Energy Saving Tips during Christmas
‘TIS THE SEASON TO BE jolly – and also, apparently, to be energy-guzzling waste mongers.
U.S. holiday lights use up more electricity than some countries do in an entire year. New gadgetry, lights everywhere, roasting food for hours: Christmas is hardly a time associated with energy efficiency.
Staying in, hosting and switching on, well, everything means that the average household can see their gas and electricity bill increase during December. A 2008 study for the U.S. Department of Energy found festive holiday lights consume 6.63 billion kilowatt hours of electricity every year.
Compare that with the electricity consumption of developing countries: El Salvador uses 5.35 billion kilowatt hours, while Ethiopia consumes 5.30 billion and Tanzania 4.81 billion, according to a latest data poll.
What’s more, that large amount of energy the U.S. uses on holiday lights? It only represents 0.2 percent of the country’s yearly consumption.
It’s worth checking your over-consumption at this time of year – but when you really must buy, why not factor in a little energy efficiency?
A quick look at the energy performance of some of the most popular connected technologies out there highlights the energy impact of our thirst for gadgetry and electronic entertainment.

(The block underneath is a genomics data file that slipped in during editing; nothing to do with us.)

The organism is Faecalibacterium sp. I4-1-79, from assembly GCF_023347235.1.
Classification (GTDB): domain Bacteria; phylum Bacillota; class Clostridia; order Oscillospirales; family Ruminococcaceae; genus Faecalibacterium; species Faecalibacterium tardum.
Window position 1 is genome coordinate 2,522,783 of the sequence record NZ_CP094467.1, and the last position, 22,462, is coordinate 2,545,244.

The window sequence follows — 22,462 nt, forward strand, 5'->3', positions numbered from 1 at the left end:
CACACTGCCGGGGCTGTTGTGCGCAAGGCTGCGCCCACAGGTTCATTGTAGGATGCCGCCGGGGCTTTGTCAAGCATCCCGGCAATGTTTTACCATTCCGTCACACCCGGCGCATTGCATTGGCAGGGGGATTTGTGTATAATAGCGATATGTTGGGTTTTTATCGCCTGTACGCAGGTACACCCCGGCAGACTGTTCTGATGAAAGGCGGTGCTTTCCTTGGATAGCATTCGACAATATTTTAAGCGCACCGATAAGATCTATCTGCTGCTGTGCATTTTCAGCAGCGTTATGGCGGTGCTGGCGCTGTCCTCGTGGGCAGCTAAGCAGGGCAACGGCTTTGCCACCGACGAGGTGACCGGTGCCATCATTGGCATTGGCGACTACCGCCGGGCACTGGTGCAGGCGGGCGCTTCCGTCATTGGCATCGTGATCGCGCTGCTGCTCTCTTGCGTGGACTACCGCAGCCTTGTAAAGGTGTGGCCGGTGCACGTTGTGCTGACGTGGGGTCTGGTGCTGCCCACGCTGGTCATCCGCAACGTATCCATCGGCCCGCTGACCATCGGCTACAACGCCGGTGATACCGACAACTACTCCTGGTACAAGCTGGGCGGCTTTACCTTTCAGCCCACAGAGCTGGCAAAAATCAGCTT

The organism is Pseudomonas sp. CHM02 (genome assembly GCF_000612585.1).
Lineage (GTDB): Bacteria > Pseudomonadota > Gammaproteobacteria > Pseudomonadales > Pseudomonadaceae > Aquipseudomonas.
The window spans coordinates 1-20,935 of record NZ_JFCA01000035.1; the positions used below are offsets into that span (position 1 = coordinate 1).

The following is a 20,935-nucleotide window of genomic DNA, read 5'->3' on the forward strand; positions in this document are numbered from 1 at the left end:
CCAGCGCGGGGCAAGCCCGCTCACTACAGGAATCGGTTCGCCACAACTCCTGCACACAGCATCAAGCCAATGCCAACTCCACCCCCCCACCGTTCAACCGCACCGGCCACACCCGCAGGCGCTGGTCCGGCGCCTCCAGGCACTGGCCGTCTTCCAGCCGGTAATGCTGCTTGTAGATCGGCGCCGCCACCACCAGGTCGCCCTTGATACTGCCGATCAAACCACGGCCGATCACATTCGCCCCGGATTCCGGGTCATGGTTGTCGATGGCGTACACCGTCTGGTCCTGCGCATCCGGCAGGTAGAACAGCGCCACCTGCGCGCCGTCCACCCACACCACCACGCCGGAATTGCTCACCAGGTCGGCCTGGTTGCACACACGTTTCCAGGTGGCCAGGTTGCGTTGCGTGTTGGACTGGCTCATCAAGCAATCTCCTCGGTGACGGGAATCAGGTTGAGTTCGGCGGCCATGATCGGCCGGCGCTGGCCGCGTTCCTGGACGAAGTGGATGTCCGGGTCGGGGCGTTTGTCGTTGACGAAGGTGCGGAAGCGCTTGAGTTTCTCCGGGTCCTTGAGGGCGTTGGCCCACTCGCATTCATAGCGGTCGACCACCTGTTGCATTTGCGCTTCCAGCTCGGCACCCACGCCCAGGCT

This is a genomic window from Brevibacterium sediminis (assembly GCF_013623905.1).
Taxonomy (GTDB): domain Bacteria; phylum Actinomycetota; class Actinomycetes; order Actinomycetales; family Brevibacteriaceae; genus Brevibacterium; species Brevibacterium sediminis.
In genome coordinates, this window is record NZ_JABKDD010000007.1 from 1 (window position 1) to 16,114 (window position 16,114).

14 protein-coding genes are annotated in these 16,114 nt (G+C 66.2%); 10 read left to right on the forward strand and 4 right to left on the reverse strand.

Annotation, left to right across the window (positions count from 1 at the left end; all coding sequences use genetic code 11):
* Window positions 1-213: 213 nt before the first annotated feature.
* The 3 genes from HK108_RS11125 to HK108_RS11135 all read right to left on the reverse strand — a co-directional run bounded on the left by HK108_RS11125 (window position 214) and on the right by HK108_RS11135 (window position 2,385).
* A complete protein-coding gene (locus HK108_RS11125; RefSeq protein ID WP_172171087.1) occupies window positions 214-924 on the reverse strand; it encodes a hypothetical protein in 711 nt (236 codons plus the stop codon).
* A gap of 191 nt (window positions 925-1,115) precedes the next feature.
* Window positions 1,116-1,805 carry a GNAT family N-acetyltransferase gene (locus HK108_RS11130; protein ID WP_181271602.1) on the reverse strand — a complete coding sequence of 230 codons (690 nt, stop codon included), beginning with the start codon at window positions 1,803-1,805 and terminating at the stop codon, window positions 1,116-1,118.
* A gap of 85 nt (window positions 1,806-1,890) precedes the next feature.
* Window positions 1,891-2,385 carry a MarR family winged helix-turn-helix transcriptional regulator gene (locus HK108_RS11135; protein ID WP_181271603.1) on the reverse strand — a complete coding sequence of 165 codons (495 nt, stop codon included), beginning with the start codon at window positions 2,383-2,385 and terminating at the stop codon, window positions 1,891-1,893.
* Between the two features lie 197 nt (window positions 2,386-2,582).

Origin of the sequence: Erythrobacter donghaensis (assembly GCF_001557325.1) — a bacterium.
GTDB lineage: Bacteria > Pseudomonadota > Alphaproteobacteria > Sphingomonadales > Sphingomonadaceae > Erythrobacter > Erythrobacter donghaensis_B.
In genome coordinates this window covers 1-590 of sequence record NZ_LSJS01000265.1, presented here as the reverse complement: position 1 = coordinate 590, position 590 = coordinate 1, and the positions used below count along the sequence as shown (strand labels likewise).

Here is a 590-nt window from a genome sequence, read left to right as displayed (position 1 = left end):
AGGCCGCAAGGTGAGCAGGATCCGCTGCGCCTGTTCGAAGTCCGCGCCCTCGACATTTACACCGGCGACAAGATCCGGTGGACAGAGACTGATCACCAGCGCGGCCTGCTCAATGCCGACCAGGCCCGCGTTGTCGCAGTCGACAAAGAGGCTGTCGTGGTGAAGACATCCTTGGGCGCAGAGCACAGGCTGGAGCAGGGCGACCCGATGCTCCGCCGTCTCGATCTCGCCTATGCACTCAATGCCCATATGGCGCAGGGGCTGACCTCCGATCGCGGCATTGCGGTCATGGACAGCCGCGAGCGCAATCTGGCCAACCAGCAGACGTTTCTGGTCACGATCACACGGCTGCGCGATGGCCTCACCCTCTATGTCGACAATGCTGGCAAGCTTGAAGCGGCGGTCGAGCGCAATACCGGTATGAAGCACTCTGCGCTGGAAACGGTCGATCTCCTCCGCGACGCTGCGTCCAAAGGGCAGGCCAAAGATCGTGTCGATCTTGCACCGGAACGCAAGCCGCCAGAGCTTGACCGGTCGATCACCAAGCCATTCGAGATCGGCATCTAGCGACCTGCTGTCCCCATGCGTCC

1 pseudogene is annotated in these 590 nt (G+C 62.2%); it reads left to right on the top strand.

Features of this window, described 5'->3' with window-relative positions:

Games consoles, for example, are becoming ever more feature-packed and energy hungry, to the point that even after adding new power-saving features, the Sony PS4 and Microsoft Xbox One still consume up to three times more electricity than their predecessors.
Standby power consumption is a big issue for a host of home entertainment options. While Ecodesign legislation means TVs have to draw less than 1W in standby mode, this is based on the default (often called ‘eco’) standby setting. If you opt for ‘quick start’ mode instead, this consumption could increase to 15W or higher.
Wireless soundbars are becoming the new norm in home sound systems, and will no doubt feature on many a Christmas list. Yet while standby power consumption is regulated, in-use consumption is not – and this can vary considerably.